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By Hans P. Schlecht, MD, MSc, Assistant Professor of Medicine, Department of Medicine, Division of Infectious Diseases & HIV Medicine, Drexel University College of Medicine
Christopher Bruno, MD, Assistant Professor of Medicine, Division of infectious Diseases & HIV Medicine, Drexel University College of Medicine

Carbapenems are a subclass of antibiotics called beta-lactam antibiotics (antibiotics that have a chemical structure called a beta-lactam ring). Beta-lactam antibiotics also include cephalosporins, monobactams, and penicillins.

Carbapenems are broad-spectrum antibiotics. That is, they are effective against many types of bacteria, including bacteria that are resistant to many other antibiotics.

Carbapenems include the following:

  • Doripenem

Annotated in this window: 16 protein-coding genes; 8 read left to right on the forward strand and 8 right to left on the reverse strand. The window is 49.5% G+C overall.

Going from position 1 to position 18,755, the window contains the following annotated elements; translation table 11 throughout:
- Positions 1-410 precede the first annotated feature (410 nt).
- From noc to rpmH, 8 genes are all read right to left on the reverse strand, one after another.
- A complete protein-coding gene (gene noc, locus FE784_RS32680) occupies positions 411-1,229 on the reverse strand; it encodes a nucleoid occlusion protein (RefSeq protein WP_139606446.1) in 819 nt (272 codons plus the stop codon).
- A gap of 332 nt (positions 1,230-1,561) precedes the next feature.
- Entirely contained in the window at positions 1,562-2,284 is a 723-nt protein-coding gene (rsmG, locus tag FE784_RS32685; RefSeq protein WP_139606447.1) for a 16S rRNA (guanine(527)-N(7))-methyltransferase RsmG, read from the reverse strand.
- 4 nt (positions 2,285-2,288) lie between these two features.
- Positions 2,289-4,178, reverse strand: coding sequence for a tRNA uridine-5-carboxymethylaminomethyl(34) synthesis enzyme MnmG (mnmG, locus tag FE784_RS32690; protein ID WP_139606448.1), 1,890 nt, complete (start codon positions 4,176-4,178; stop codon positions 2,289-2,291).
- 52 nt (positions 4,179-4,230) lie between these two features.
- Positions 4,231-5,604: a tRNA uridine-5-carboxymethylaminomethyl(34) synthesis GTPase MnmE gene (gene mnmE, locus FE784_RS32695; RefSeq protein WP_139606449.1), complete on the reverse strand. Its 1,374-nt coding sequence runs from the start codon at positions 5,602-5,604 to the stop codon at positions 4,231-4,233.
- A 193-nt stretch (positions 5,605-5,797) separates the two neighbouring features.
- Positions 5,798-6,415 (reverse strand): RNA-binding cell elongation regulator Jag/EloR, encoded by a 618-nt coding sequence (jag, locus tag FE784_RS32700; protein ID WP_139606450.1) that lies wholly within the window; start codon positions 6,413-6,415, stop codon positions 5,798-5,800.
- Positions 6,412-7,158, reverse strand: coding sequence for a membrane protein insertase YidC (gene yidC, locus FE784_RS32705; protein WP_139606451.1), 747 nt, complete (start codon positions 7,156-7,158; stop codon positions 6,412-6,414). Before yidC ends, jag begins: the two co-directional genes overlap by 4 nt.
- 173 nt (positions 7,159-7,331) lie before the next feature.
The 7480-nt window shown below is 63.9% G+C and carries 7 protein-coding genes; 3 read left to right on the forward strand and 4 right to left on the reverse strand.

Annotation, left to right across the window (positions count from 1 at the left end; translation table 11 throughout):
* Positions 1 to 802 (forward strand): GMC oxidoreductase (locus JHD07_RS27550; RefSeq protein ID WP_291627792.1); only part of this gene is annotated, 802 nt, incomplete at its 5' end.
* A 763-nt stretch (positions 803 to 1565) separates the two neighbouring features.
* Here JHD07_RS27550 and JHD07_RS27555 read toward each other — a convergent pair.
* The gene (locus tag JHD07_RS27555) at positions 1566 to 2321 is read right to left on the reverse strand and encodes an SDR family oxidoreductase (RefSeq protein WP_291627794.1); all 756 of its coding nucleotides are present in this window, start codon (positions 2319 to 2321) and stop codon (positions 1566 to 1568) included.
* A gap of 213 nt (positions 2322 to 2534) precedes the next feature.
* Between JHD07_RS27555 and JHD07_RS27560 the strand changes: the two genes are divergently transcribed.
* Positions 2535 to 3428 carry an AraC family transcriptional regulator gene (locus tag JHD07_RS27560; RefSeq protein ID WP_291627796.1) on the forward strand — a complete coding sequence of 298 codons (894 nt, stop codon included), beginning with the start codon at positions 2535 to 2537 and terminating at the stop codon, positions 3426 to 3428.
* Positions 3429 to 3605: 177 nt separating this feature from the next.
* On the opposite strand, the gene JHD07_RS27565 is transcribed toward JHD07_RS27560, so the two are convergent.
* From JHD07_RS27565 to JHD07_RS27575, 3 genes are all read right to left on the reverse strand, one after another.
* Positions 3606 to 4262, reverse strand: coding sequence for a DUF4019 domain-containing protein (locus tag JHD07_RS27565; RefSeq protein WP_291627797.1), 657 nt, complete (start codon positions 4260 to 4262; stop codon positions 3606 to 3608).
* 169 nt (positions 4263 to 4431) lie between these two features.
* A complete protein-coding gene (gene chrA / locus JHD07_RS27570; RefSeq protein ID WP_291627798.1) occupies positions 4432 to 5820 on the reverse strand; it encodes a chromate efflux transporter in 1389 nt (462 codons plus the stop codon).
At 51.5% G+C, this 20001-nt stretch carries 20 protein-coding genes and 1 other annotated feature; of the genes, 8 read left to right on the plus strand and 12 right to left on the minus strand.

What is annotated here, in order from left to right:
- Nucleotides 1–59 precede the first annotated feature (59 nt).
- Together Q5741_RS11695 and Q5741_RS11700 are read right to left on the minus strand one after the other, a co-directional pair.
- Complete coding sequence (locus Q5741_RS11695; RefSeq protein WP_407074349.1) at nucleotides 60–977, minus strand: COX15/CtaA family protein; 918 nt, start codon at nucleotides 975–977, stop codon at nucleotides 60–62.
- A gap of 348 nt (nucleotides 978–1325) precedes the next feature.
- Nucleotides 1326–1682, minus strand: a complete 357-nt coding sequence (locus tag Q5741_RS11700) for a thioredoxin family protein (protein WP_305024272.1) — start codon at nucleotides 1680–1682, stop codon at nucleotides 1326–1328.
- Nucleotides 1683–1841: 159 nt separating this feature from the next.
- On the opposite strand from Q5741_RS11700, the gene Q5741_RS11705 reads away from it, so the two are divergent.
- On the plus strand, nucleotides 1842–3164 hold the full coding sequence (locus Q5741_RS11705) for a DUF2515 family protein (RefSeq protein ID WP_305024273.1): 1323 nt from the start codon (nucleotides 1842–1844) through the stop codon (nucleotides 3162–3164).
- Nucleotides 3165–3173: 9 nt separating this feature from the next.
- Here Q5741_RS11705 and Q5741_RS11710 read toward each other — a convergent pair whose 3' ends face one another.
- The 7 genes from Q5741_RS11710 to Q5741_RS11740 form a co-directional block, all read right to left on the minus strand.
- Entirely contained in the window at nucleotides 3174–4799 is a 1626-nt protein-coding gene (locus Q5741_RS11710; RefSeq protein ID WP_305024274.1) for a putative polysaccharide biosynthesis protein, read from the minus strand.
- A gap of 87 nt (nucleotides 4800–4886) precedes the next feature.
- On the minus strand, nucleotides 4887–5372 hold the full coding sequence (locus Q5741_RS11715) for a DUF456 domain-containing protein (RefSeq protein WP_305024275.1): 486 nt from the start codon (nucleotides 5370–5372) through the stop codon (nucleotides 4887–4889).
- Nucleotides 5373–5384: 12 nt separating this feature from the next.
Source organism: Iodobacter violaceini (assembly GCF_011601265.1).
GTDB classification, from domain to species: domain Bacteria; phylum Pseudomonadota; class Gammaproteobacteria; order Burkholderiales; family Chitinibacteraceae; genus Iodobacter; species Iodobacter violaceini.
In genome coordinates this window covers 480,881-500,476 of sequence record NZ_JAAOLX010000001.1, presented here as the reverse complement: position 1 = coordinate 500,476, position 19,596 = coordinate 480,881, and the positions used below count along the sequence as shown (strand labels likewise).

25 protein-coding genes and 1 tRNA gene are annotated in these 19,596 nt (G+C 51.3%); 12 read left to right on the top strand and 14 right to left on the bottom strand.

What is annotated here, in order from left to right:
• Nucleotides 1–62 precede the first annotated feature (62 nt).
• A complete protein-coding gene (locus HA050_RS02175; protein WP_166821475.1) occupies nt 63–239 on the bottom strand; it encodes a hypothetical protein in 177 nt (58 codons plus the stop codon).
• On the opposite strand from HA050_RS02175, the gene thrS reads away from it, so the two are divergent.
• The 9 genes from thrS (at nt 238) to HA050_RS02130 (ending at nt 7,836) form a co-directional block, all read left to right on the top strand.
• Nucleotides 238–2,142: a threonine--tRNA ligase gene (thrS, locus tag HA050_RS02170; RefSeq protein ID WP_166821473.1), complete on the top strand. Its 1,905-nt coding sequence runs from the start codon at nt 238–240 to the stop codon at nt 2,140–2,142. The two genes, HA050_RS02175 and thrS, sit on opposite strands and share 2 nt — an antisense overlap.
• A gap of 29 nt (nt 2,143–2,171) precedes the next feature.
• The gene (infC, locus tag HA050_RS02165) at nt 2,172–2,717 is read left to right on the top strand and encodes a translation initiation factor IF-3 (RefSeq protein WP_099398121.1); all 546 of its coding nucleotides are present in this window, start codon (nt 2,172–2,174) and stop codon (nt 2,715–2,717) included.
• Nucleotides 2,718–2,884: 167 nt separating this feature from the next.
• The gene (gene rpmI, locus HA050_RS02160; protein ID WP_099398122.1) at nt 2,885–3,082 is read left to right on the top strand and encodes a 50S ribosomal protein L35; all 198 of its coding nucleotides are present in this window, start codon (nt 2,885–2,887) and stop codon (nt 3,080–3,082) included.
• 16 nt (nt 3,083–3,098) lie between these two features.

• Ertapenem

  • Imipenem (which is always given with cilastatin)

  • Meropenem

Carbapenems are used with aminoglycosides to treat some infections because using them together enhances the effectiveness of both antibiotics.

Imipenem is always given with cilastatin. Cilastatin is not an antibiotic. It helps prolong the effect of imipenem by protecting it from being broken down in the kidneys.

Some bacteria have an outer covering (cell wall) that protects them. Like other beta-lactam antibiotics, carbapenems work by preventing bacteria from forming this cell wall, resulting in death of the bacteria.

Rarely, because carbapenems are structurally similar to the penicillins, people who have an allergic reaction to penicillins have an allergic reaction to carbapenems.



Common Uses

Some Side Effects





Abdominal and urinary infections

Infections due to susceptible bacteria resistant to other antibiotics

Except for ertapenem, Pseudomonas infections

Uncommonly seizures (risk is slightly higher with imipenem)


Rarely, an allergic reaction in people who are allergic to penicillin

Use of Carbapenems During Pregnancy and Breastfeeding

When carbapenems were given to pregnant animals, no harmful effects on the fetus have been observed. However, carbapenems have not been tested in pregnant women.

Carbapenems are excreted in breast milk and may affect the balance of normal bacteria in the baby's digestive tract.

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